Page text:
A Rope Sticker. Lodge Canyon offers only modest charms and several opportunities to get the rope stuck. Mountain of the Sun is one of the more-accessible semi-technical wilderness summits in the park, and the ascent of the one and descent of the other makes for a quality day. The big-wall exit out Lodge is a common place to get ropes stuck, so this adventure can only be recommended to experienced canyoneers. It is wise to bring an extra set of ropes on this adventure.
Lodge Canyon runs north between Mountain of the Sun and Deertrap Mountain, dropping into the main canyon south of Zion Lodge, through the alcove known as Wylie Retreat, and coming out to the road through the employee housing area of Zion Lodge. Over the years, it has accumulated numerous other names, including Employee Canyon, Wylie Canyon and Mountain of the Sun Canyon.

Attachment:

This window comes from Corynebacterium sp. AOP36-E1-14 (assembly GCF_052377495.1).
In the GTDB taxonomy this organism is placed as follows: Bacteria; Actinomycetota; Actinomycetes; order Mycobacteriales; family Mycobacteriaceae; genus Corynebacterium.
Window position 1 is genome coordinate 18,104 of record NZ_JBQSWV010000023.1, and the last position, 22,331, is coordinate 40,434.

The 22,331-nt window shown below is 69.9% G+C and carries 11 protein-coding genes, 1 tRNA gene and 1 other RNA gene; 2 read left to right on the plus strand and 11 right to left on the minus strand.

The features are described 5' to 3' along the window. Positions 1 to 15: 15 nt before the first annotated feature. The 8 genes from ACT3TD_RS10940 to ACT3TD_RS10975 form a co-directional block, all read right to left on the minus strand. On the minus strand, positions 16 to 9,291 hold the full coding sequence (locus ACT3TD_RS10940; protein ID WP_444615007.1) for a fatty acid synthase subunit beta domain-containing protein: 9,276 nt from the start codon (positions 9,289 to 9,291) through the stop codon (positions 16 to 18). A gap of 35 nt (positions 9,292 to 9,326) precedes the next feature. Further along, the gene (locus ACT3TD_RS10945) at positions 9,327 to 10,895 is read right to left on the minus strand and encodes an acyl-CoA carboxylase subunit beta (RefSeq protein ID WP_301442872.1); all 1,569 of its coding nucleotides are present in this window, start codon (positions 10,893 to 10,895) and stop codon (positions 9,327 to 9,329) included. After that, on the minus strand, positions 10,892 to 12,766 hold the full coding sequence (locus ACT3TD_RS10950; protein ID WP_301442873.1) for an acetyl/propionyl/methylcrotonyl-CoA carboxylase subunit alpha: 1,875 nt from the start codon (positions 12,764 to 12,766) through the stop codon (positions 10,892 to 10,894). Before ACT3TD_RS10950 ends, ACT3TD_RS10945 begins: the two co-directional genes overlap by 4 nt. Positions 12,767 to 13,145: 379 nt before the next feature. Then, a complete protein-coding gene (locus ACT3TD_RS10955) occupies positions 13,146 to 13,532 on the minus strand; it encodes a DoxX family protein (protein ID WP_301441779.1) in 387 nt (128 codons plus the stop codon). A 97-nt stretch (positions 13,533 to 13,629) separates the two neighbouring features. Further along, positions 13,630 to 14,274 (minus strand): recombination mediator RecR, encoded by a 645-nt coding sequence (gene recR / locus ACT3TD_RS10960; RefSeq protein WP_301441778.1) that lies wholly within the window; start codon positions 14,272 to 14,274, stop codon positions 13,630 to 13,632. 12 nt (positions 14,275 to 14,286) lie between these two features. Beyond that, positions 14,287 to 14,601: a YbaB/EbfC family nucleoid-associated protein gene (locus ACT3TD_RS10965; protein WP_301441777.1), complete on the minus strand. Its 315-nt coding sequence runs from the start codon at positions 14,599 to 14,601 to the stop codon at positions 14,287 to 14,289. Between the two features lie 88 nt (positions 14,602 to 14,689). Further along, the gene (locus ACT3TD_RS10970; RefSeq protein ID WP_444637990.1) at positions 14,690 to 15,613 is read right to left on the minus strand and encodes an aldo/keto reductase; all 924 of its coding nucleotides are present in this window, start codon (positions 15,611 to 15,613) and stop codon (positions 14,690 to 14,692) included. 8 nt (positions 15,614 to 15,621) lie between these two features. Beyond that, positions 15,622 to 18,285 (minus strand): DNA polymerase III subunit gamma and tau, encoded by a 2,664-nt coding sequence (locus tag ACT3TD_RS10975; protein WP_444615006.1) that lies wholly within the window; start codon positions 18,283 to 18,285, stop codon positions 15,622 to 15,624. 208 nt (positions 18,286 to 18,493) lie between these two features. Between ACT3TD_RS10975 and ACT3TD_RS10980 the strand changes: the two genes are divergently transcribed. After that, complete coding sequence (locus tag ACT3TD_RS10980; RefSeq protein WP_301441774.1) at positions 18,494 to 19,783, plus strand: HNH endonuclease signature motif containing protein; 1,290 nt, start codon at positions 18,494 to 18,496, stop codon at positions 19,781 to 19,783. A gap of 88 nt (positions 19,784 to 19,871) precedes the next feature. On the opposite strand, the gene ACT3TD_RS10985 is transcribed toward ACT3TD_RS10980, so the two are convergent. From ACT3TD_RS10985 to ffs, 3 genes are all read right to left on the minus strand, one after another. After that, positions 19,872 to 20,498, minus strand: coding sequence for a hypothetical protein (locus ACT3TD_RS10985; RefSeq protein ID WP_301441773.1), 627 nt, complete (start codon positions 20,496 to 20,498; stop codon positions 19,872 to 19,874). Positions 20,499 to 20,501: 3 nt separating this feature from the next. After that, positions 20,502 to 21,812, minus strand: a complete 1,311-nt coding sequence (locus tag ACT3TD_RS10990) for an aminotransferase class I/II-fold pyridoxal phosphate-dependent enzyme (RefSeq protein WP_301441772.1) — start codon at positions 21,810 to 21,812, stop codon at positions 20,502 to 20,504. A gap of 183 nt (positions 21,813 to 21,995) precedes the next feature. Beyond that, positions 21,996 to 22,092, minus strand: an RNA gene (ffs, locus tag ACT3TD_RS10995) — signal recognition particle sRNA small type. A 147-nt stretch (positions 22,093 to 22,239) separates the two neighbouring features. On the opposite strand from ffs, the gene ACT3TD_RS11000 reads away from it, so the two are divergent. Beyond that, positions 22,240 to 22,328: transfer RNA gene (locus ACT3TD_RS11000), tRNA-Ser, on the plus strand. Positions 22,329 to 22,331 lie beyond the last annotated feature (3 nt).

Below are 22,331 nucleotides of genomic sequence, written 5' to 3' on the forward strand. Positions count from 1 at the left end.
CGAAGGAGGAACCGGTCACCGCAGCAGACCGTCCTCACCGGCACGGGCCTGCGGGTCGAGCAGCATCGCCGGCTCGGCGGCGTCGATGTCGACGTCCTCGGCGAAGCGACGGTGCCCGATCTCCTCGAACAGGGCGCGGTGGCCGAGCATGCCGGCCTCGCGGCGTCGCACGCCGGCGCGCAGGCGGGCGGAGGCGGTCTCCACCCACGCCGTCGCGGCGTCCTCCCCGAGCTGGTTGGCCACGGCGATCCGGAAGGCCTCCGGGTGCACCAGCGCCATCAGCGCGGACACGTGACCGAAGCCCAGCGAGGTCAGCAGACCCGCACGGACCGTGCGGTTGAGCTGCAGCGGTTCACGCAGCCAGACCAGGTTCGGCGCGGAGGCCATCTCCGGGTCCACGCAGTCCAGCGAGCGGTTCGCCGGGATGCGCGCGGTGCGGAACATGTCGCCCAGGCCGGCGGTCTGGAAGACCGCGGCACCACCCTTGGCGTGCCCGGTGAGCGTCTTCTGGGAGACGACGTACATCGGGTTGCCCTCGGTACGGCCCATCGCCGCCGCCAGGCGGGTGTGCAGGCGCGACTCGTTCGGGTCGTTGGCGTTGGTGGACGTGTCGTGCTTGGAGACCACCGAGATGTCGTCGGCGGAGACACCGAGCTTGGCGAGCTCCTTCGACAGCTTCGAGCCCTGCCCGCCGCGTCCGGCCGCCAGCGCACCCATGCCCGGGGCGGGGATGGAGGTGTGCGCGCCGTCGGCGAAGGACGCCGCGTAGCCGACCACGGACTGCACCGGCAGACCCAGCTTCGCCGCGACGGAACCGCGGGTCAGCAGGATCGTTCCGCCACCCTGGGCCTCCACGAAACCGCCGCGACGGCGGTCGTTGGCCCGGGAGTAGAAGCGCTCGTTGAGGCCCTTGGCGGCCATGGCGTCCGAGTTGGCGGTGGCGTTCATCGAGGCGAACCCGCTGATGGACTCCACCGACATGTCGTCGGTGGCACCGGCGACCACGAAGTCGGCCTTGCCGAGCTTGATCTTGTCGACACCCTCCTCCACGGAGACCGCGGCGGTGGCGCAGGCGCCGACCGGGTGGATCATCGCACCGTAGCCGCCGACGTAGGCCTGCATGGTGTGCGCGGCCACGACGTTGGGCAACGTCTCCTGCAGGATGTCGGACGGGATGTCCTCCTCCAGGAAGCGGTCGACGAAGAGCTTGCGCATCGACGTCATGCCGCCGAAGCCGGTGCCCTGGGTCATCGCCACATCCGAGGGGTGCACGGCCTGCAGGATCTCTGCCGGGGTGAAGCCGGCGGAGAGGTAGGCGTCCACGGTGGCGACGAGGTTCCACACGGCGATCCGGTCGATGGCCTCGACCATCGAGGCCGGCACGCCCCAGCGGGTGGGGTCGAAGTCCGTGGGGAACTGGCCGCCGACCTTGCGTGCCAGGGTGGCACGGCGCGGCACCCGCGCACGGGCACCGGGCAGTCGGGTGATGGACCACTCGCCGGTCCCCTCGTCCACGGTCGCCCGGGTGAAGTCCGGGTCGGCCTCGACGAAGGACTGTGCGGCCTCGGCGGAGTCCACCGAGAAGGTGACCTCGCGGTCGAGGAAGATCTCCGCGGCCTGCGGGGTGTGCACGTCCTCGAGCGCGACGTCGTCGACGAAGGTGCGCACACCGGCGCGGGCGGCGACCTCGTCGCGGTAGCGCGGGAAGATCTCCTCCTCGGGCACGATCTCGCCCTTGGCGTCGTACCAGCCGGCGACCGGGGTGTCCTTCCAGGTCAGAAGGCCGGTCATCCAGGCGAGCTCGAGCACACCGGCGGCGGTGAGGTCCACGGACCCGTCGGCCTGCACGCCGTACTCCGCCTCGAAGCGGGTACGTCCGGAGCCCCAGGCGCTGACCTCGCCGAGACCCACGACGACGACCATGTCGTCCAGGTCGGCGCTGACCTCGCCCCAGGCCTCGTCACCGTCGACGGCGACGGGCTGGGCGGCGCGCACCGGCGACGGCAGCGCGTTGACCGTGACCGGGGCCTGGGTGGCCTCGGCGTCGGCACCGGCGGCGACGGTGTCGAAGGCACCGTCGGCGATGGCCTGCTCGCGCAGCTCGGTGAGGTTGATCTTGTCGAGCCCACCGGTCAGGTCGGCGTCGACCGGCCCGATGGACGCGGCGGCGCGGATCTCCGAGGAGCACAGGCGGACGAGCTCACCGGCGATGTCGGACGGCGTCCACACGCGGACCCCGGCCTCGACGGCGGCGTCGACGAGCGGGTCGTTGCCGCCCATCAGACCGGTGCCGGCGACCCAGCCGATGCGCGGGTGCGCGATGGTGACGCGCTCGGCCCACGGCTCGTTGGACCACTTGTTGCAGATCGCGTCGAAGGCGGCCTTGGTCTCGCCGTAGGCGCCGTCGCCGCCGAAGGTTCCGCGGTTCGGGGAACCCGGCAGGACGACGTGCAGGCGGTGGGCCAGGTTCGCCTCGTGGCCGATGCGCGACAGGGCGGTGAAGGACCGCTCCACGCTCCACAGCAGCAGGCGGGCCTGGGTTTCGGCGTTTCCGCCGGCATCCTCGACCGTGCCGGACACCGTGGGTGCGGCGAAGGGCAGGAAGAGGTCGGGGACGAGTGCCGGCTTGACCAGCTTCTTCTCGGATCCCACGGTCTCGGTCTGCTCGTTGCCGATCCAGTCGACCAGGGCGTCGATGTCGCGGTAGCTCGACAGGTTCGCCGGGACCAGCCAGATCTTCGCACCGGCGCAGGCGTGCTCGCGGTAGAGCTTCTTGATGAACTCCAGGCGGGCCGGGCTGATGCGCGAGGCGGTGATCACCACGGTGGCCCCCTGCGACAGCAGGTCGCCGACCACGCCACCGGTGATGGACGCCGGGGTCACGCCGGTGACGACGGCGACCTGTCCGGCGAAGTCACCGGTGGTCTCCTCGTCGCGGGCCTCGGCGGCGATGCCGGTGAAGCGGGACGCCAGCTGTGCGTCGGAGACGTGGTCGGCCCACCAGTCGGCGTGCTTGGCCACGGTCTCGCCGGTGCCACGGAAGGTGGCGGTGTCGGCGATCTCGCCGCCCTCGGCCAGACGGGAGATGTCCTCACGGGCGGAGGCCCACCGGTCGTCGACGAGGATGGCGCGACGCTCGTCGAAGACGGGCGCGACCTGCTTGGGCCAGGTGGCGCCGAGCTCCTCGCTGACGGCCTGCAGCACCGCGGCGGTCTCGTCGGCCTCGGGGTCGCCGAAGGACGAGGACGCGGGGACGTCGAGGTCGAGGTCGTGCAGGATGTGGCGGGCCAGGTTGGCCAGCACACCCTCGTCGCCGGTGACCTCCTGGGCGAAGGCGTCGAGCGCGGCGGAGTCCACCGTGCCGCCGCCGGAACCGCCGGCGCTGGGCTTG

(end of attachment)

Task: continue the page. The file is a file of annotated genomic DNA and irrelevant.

Mountain of the Sun catches the first and last rays of the sun, as seen from Zion Lodge. It used to be one of the Three Brothers, but "left the family" when the Lodge was built in 1925. The other two became the Twin Brothers. Before the Lodge, the Wylie brothers operated a motorcar tour with tent-camp at the present Lodge location (1917-1925). The waterfall and glen behind the Lodge is known as Wylie Retreat. The Lodge was originally built and operated by the Union Pacific Railroad as part of their motorcar tour circuit.
Lodge starts where Pine Creek crosses Highway 9 one third of a mile (500 meters) east of the main tunnel. There is poor parking at this spot - park closer to the tunnel at a real parking spot and walk the side of the road to the crossing of Pine Creek. The FIRST canyon coming from the south, east of the Tunnel is NOT Pine Creek - it is Shelf Canyon, and it does not lead anywhere useful. Continue past this to the major canyon that proceeds north with 15 minutes of walking on flat sand. On the map it can be seen that this is Pine Creek, while the creek beside the highway is called Clear Creek.